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New and Old HiFi - Old Happy Man

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A few days ago, on another thread, I posted about my intentions for my sound system.

Many years ago I used to sell Hi-Fi, mostly the rack systems typical of the time, the late 70s to early 80s. IMHO a golden age for Hi-Fi with good quality gear available for the first time at a reasonable price, the arrival of CDs and the pinnacle of turntable design for vinyl playback.

Some of the gear I sold was from the upper end, not the extravagant stuff that was, and still is, an expensive con trick foisted upon those who are unwilling to admit that the emperor is wearing no clothes.

Anyway, when I became a student I was unfortunate in that my home was burgled and as a result, I lost most of my equipment, almost all of my LPs and CDs. All that was left was my Sony home theatre setup - a Sony SA-VA15 setup. Probably because the speakers were too big and heavy to carry away. I have been using those as the heart of my music system since then.

A while back I started to become interested in making my music sound as good as I could. For some reason these days, Hi-Fi buyers and sellers seem focused upon the output end of the system, ignoring the old adage of garbage in = garbage out. I chose to be rational and started looking at upgrading the sound by improving the inputs. Most of my listening is to digital sources, stored on my PC or using Spotify and Amazon HD music.

Until recently I simply used my ethernet connection to an Nvidia Shield, an advanced set-top box. It sounds fine. But I was unable to listen to it for long. It was great for home theatre use and background music but something was wrong if I couldn't listen to music for long. My next choice was to get a Google Audio Chromecast. That was a revelation. Music had depth and seemed to have gained height. This is a real phenomenon, not 'woo-woo' and now, for the first time in years, I found myself listening for long periods of time rather than watching movies or episodes.

A little later and a little bit of reading suggested that the Chromecast was far from the ultimate. So, I researched more and ended up deciding to buy a 'proper' digital to audio converter (DAC) and that the Allo Boss DAC was a good option as it could function as a source for my music pleasure, using my PC based music files as data as well as my streaming subscriptions. This is the fellow: By all accounts it is a bit of a giant killer, is very well designed and made and great value for money. After a delay, it arrived chez moi a few days ago. I plugged the unit directly into my Sony SA-VA15 system. It sounds wonderful. Somehow it is getting a load lower frequency sound out such that even with tone controls flat some music creates a sensation of vibration in the body and through furnishings without sounding overly bassy. Instruments all have their own place in front of me. One small but noticeable thing, there is no hiss, the output from the amp and speakers is now silent. Every previous input added noticeable hiss.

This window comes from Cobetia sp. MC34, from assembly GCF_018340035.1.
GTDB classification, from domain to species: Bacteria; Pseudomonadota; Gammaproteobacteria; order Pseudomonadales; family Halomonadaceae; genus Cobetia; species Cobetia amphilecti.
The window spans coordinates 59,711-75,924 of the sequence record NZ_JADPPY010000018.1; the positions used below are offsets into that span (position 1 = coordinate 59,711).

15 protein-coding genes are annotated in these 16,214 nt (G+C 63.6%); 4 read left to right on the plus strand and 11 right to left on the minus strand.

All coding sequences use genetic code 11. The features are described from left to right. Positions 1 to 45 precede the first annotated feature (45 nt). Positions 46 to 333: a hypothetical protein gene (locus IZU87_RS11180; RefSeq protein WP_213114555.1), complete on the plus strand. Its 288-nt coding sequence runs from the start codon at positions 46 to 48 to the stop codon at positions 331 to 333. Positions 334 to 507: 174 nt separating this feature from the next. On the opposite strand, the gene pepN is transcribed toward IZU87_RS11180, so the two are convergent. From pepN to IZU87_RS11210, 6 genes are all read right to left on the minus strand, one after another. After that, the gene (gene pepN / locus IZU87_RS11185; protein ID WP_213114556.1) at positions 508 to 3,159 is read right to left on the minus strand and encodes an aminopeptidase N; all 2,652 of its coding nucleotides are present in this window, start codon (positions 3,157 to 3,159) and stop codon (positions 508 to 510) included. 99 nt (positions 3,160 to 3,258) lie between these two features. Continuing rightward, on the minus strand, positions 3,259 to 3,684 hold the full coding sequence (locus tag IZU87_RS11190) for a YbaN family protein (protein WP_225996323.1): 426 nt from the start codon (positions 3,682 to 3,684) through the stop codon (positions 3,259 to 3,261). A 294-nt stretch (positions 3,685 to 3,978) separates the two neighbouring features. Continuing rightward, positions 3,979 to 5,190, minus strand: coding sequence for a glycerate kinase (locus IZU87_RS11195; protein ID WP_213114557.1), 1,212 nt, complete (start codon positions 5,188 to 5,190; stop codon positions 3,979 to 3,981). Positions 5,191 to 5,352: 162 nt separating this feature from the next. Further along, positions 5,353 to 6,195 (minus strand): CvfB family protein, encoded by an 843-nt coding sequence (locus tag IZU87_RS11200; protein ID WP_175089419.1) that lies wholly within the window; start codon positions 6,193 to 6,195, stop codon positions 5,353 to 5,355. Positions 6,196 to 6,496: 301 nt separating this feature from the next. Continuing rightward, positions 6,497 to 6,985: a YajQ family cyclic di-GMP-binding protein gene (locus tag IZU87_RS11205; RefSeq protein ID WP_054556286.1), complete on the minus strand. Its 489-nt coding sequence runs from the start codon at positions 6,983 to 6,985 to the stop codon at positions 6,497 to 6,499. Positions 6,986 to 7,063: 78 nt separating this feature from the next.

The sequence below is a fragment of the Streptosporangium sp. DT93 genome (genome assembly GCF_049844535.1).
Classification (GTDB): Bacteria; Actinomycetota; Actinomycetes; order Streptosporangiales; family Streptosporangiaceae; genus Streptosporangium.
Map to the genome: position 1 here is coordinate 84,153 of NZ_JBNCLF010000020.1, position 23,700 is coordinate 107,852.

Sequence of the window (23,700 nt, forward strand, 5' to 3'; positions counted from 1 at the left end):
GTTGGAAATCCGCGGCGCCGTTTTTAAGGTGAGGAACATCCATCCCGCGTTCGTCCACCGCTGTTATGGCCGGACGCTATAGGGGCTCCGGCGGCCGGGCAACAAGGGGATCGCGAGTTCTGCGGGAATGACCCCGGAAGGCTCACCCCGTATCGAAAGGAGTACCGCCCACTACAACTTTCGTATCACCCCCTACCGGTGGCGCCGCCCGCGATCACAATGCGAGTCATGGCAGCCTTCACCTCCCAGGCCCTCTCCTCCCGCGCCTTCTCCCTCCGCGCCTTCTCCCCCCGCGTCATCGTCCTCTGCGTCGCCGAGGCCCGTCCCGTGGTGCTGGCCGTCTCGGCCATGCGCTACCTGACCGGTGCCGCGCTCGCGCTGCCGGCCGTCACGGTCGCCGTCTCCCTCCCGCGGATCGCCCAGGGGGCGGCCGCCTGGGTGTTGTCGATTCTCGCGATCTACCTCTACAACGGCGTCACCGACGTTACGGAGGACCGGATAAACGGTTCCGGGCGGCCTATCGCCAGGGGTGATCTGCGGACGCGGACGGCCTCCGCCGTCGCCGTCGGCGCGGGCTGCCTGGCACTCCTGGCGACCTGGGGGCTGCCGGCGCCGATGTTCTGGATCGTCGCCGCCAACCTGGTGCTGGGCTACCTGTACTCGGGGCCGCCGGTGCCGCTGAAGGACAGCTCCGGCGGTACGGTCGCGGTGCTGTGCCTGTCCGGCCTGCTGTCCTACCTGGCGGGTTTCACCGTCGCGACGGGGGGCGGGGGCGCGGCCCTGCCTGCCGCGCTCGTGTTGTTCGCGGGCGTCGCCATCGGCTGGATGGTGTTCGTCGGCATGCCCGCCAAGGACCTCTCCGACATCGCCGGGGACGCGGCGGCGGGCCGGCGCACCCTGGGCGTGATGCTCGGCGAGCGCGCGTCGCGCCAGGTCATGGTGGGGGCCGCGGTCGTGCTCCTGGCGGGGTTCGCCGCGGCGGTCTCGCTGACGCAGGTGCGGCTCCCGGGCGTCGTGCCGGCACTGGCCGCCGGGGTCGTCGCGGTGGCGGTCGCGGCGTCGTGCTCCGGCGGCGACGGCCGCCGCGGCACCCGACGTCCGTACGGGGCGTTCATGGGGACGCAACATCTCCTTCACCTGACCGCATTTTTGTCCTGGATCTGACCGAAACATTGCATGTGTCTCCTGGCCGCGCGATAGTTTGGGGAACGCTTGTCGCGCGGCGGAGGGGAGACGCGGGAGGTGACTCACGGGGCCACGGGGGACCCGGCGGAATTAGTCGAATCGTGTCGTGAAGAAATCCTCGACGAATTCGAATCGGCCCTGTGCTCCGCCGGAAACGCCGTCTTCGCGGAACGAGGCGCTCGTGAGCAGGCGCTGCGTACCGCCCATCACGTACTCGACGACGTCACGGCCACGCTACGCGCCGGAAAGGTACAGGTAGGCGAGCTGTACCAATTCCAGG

Just a note, the Sony SA-VA15 is an active system with the amplifier located in the left-hand speaker and controlled by remote control. Common enough now, but not 25 years ago when this thing was built.

My original intent had been to start to replace the old Sony system and I had been considering getting an amp from the same firm that made the DAC. Like the Allo Boss, the amp was reputed to be something of a giant killer and is certainly made with high-quality components and careful design. But I became distracted with the idea of buying something more beautiful. I went to look at a Bang and Olufsen (B&O) 5000 system, an antique from the mid-80s. In the showroom, I was swayed to something different and even more beautiful. A Beocentre 9000 from the same period. I have lusted over this item since it came out. Absolutely not the best in Hi-Fi, but pretty good for all that, and it looks like something off the bridge of a starship. All components are hidden away under sliding metal covers that react to the lightest touch. All controls are accessed by touching the glass from which the unit is built.

The Beocentre 9000 has a preamp out connection which means I can use it with the SA-VA15. I love it!
Music sounds very different when played through the Beocentre as compared to directly through the SA-VA15. It is smoother somehow, slightly warmer but all the things I liked about the Allo Boss are still true through the Allo and Beocentre combination.

Only one problem. I have now got the B&O bug. I have been looking at getting some Beovox Penta speakers to match the Beocentre 9000.

The pic below shows the Beocentre 9000 and the Beovox Penta speakers.

I have seen a good looking set for sale in Denmark for just €800, but it'll cost a lot to send them over to me.

Damn that thing looks old!  I got a Denon M41 mini system for a few hundred quid that does the job fine. 

It is old, about 35 years old.

I used to drive a Renault 12 that did the job fine and cost only a few hundred pounds. I much preferred driving my MB S500 which did much more than do the job fine.

If I wanted a bedroom music box I might think of something like the Denon m41. Fortunately that role is already filled by a beautiful looking and great sounding LG fb166 system. I'd not consider such a thing in my living rooms.

Many cheap Japanese gears play great sound nowadays.

Even cheap China gears can play great sound, but the quality is not guaranteed.

I guess I will buy a new Onkyo gear this winter, and connect it to my China BW clone.

Which new UK brand speaker should I choose?  I can pay around ₤3,000.00 for one stereo pair.  Made in UK is preferred.

I like speakers sounding wide and deep sound stage.


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